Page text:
21 March 2011 by Lisa
It’s a very exciting week this week as the newly refurbished room at the Walker Art Gallery, ‘British art 1880-1950’, is opening again on Friday. It will showcase pieces from our collections including works by LS Lowry and Lucian Freud, plus many works which have never been on display before!
I had a chat with our curator of British art, Laura MacCulloch, who told me more about what you can expect to see there:
Tell me about the different types of works which are being brought together in this room?
This work brings together paintings, sculptures and works on paper with furniture and ceramics all made between 1880 and 1950. It’s a really exciting period to explore as artists begin to break away from the traditional, Victorian ideas about art and experiment with styles, colours and techniques. It’s great to be able to show fine and decoratvie arts together because it shows how artists working in all media experimented.
How does this room differ from the more ‘standard’ rooms of paintings in the Walker?
We are aiming to give our visitors more of the context surrounding the art. Between 1880 and 1950 there were huge political and social upheavals brought on by two world wars and increasing industrialisation. We have created an interactive timeline which includes lots of information and images relating to key historical and art historical events. There is more information on the timeline than we could ever fit on a label.
We also wanted visitors to experience the works of art in new ways. We’ve included tiles you can touch to feel different glazing techniques, paintings that you can touch to feel different ways artists liked to apply paint and two sculptures which have been specially coated so people can touch them without causing any damage to the works.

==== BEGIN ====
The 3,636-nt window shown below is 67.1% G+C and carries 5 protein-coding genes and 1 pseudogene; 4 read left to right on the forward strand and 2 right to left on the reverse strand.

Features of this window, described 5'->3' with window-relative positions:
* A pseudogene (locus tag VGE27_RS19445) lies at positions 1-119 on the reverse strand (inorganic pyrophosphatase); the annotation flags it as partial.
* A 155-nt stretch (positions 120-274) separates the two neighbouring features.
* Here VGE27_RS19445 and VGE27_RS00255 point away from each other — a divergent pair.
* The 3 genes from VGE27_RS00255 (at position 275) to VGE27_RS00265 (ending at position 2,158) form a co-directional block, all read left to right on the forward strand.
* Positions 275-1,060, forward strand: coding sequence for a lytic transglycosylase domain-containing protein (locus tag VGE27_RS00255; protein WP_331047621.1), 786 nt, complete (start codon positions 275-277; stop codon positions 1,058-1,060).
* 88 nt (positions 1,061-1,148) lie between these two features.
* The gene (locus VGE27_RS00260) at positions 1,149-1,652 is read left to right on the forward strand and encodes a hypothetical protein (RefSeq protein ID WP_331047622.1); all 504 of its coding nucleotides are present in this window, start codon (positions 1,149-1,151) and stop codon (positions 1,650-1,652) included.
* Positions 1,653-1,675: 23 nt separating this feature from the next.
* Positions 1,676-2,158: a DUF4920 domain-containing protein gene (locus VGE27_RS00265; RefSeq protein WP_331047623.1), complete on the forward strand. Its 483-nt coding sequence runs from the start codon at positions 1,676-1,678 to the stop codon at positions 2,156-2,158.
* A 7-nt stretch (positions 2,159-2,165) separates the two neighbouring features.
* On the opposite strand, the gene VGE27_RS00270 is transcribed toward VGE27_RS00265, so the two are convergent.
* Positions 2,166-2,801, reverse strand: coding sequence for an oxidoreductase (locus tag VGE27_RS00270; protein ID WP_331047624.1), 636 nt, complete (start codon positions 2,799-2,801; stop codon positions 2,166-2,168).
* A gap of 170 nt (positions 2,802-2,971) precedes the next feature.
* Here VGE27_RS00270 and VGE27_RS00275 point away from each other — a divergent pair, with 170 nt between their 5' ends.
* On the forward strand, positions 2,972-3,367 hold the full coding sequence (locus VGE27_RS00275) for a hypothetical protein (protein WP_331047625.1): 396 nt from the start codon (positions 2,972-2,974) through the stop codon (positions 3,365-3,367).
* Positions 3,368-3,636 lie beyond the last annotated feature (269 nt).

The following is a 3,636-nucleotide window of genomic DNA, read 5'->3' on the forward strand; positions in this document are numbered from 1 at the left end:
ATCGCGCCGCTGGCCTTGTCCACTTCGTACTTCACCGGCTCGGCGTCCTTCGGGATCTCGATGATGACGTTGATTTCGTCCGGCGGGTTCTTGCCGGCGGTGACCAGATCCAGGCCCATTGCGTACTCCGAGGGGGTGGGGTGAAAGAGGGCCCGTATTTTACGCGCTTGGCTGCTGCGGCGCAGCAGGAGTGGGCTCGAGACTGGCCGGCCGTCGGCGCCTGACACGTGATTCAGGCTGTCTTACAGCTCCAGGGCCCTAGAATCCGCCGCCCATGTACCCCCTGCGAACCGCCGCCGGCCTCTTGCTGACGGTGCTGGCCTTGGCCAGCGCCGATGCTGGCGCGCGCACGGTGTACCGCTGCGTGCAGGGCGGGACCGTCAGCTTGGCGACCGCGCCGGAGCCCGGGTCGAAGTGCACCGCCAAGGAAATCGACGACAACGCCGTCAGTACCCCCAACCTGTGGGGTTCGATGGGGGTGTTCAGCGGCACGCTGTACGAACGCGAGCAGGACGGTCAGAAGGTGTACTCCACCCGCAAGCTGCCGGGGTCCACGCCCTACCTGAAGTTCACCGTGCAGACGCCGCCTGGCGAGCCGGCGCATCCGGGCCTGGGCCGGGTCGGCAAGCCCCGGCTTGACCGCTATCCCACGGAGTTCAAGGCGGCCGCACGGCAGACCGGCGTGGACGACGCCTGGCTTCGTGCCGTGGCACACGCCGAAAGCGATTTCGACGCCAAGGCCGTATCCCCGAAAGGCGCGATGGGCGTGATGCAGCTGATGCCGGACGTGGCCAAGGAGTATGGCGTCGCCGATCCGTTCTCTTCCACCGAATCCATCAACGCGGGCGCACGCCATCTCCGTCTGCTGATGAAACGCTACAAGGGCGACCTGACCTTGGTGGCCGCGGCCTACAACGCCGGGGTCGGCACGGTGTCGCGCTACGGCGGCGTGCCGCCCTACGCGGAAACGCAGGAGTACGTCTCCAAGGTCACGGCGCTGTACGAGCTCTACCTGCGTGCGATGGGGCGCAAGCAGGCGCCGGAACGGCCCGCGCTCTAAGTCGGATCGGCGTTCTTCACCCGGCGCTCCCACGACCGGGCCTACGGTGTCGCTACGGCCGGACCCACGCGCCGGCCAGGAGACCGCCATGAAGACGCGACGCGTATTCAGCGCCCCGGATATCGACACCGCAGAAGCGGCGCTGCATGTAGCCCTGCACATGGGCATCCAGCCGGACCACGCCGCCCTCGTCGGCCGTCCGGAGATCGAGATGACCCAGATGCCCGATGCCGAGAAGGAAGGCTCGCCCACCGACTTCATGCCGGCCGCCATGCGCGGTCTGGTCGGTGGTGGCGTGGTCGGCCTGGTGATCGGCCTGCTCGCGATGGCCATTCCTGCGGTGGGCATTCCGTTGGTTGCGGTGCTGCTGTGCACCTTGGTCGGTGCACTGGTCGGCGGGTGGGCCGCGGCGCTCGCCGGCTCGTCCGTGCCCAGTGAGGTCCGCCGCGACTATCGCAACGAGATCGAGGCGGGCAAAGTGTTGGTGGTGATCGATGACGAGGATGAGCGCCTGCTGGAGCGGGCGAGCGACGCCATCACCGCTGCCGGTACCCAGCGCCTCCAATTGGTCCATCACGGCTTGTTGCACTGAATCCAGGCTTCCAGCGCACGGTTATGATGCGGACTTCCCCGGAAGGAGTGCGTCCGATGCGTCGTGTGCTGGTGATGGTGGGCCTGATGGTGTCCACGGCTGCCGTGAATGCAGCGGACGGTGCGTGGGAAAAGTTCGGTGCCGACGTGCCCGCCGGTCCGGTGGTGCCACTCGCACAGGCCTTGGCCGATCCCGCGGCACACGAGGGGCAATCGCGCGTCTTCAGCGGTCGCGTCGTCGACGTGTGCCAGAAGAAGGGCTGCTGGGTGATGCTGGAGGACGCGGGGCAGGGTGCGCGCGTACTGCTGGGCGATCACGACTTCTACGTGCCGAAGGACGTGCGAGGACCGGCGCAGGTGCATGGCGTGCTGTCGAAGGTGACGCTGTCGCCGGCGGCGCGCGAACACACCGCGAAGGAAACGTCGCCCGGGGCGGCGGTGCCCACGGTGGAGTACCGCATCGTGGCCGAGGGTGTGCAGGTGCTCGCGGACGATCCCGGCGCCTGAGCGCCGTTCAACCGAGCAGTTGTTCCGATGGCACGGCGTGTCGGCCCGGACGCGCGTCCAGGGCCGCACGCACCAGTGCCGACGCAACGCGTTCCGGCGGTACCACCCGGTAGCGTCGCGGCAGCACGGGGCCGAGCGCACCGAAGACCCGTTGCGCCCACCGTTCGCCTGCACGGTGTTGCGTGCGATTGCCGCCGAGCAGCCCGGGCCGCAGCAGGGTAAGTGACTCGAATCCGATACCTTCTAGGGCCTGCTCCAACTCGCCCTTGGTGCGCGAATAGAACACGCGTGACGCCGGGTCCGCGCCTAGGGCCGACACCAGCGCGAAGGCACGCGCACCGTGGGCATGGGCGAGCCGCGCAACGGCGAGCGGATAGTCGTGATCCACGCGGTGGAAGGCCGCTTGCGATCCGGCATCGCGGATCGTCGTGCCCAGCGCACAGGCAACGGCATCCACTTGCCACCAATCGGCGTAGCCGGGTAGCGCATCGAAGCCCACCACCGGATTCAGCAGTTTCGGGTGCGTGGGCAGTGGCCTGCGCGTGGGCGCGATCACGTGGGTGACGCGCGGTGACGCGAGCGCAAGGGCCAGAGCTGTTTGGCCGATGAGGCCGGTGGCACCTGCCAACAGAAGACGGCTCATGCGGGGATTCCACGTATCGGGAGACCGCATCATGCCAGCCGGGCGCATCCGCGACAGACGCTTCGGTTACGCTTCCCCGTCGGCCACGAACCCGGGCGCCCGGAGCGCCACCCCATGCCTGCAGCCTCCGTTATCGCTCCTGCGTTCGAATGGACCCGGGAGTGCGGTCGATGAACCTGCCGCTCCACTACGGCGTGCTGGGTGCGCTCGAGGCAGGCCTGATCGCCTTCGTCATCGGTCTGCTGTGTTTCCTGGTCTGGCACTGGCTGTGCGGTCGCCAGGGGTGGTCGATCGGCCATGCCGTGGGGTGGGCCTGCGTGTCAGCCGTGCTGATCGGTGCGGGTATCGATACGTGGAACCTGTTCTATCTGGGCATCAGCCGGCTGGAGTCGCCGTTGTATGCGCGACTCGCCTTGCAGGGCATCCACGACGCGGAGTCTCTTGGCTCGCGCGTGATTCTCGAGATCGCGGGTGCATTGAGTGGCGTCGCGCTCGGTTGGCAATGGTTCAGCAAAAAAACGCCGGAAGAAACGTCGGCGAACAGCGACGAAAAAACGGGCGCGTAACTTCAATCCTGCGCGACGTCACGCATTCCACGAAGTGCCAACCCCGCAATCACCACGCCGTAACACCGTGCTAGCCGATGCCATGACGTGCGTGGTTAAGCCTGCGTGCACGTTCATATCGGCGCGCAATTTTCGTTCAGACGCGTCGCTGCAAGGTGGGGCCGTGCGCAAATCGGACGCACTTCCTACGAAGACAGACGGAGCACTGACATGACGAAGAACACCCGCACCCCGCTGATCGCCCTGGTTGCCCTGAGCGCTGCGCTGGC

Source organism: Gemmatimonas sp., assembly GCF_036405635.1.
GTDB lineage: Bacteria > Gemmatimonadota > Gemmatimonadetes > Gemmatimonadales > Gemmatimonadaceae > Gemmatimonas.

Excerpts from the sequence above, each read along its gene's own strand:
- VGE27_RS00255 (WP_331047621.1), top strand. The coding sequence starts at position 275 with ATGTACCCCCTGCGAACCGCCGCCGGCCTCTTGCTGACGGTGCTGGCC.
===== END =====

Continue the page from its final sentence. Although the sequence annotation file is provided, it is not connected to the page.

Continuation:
We also created a soundscape to go with Stanhope Forbes’ painting ‘Off to the Fishing Grounds’ so that visitors can take a short trip to Newlyn in Cornwall without having to leave Liverpool!
There’s also a jigsaw of Ceri Richards radical scuplture/painting ‘Mother and child’ which allows you to experience its pleasing curves and the feel of the wood with your hands and well as with your eyes.
Are there any works that you are excited about bringing out of storage and finally having on display?
There are so many that have not been on display for a long time which I am really excited about getting on display. I am particularly happy about having special draws so that we can show works on paper by war artists for the first time. Usually works on paper can not be shown alongside paintings as they are damaged by too much light, but the draws stop the light falling on them so we will be able to have a lot more on display. We have so many works on paper relating to World War Two that we are going to rotate them.
You can see some sneak preview photos of the new room before it opens in our Flickr set here.
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